A food safety factory shutdown has Americans hunting for baby formula. Readying themselves for a covid-19 lockdown, Chinese in Beijing emptied store shelves. Emerging from lockdown, some in Shanghai are visiting well-provisioned markets. U.S.-China agricultural trade is booming, but many are still being left hungry. Food security, sustainability and safety remain issues.
16 Members of Congress, "Emerging Threats Require Review of Foreign Investment in the US," September 15, 2016
Pittenger's office issued this press release to accompany the letter to the Government Accountability Office. The formatting is in the original. The actual letter is available at the link below.
IN RESPONSE TO EMERGING THREATS, CONGRESSMAN PITTENGER LEADS BIPARTISAN EFFORT TO REVIEW COMMITTEE ON FOREIGN INVESTMENT IN UNITED STATES
WASHINGTON – The Committee on Foreign Investment in the United States (CFIUS), responsible for reviewing national security implications of foreign takeovers of U.S. businesses, has not been substantially updated since the 1970s.
Today, Congressman Robert Pittenger (NC-09), joined by 15 key Congressional colleagues, wrote the Government Accountability Office requesting a report on whether CFIUS statutory and administrative authorities have kept pace with the growing scope of foreign acquisitions in strategically important sectors in the United States.
“There have not been substantial structural updates to CFIUS composition or authority since its inception, despite a rapidly changing foreign investment climate, the rise of technology and information warfare, and new state-owned or controlled companies that are structured as independent entities but are largely directed by foreign governments,” wrote Congressman Pittenger. “This evolving nature of possible national security threats requires that both the Executive Branch and the Congress revisit the CFIUS process to determine whether it is fully empowered to address these concerns.
“Several recent examples of concern involve the telecommunications, media, and agriculture sector, which raise questions of the degree to which foreign ownership – especially from Chinese companies designated as “state champions” that often benefit from illegal subsidies to gain strategic access to markets like the U.S. – may pose a strategic rather than overt national security threat.”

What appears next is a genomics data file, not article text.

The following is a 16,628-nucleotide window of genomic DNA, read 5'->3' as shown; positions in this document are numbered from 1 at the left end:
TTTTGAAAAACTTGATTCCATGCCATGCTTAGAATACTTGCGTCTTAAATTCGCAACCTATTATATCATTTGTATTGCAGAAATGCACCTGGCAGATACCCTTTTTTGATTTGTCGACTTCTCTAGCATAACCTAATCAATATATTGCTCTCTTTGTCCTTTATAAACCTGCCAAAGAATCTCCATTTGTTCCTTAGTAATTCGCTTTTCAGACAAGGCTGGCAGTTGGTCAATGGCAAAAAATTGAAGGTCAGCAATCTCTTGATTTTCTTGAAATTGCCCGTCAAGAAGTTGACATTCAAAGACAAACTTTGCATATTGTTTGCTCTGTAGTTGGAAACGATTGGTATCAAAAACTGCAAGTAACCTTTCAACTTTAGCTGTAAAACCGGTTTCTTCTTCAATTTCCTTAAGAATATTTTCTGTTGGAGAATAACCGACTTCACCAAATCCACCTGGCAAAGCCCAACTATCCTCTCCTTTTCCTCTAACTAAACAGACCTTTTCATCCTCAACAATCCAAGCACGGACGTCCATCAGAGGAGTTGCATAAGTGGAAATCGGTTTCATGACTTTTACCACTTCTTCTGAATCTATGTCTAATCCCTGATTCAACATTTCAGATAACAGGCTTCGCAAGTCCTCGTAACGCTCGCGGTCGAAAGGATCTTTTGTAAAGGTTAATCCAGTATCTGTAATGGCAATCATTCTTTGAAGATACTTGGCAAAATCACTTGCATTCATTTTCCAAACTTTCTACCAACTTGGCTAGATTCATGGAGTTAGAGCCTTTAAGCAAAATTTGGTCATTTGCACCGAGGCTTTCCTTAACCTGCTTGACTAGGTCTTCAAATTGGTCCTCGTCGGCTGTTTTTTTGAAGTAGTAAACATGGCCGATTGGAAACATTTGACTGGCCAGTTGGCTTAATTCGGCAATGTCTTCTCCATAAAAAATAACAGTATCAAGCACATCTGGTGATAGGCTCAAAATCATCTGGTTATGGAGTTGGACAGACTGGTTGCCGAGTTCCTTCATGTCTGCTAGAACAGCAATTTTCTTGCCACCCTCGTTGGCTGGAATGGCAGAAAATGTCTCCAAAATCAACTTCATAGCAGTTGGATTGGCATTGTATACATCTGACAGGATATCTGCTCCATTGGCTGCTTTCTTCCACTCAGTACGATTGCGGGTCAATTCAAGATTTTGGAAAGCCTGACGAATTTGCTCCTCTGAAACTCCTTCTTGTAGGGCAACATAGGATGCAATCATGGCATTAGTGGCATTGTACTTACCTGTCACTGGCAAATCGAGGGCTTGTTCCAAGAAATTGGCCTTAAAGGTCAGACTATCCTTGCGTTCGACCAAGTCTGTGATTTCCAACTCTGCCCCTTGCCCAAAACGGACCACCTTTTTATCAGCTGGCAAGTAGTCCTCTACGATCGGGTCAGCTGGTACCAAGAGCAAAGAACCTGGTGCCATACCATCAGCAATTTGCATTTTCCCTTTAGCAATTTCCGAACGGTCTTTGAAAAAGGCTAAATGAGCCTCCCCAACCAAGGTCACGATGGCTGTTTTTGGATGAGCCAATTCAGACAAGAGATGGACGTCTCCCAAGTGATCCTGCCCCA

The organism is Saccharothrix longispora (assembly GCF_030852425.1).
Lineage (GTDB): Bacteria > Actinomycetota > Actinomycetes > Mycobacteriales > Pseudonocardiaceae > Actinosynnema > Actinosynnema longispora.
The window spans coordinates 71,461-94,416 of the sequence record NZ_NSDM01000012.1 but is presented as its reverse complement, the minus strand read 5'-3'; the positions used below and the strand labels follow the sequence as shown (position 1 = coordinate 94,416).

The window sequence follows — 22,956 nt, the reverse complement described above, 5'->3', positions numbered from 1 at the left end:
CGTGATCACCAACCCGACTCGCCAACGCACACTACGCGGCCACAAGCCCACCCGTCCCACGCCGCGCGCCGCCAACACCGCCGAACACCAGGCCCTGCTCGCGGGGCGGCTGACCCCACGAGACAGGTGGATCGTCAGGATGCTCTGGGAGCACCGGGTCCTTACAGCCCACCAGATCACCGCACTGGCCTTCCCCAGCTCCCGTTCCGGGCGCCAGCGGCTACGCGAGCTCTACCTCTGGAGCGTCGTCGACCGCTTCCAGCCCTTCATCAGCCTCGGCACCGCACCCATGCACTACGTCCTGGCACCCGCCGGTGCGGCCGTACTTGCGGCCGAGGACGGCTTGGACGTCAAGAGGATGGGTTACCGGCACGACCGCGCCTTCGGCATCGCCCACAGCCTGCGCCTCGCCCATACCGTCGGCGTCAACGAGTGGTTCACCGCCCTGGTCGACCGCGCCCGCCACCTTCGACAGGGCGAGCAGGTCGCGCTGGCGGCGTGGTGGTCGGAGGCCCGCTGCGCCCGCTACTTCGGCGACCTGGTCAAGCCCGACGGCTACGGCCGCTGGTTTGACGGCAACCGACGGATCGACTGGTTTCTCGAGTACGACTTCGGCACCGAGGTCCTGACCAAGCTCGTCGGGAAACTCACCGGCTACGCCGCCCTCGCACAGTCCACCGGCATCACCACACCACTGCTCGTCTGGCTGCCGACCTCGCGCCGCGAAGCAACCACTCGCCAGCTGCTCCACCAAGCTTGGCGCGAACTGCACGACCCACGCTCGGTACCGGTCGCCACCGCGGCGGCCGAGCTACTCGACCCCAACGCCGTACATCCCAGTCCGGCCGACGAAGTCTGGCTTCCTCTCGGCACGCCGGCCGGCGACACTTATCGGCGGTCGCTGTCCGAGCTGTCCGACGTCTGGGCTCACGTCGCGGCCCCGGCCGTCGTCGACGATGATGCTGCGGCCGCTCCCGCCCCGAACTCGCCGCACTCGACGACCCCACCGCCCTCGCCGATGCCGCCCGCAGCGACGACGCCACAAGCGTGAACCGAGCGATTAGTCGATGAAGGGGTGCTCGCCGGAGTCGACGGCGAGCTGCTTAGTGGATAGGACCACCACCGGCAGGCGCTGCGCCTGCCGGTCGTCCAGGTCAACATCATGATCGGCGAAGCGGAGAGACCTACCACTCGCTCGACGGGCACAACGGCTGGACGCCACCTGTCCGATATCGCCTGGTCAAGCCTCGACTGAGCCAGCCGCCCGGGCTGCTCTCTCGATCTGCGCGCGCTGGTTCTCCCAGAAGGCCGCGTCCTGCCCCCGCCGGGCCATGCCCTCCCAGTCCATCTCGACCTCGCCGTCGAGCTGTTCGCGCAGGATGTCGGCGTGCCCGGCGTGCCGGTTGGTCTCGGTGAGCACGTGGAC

Congressman Pittenger’s bipartisan letter to the GAO was co-signed by Representatives Mike Rogers (R-AL, Chair, House Armed Services Subcommittee on Strategic Forces), John Culberson (R-TX, Chair, House Appropriations Subcommittee on Commerce, Justice, and Science), Chris Smith (R-NJ, Co-Chair, Congressional-Executive Commission on China), Bradley Byrne (R-AL), Walter Jones (R-NC), Mo Brooks (R-AL), Paul Cook (R-CA), Duncan Hunter (R-CA), Bill Posey (R-FL), Dana Rohrabacher (R-CA, Chair, House Foreign Affairs Subcommittee on Europe and Emerging Threats), Robert Aderholt (R-AL, Chair, House Agriculture Appropriations Subcommittee), Rosa DeLauro (D-CT, Ranking Member, House Labor, Education, and HHS Appropriations Subcommittee), Ralph Abraham (R-LA), Peter Defazio (D-OR, Ranking Member, House Transportation and Infrastructure Committee), and Sam Johnson (R-TX, Chairman of the House Ways and Means Subcommittee on Social Security and Health).
Congressman Pittenger serves as Chairman of the Congressional Task Force on Terrorism and Unconventional Warfare, and as Vice Chairman of the Financial Services Committee Task Force to Investigate Terrorism Financing.
Tensions evident in the recent European Union-China virtual summit reflect the increasing skepticism in Europe toward China and the worries over Ukraine and economic ties as well as human rights and environmental issues.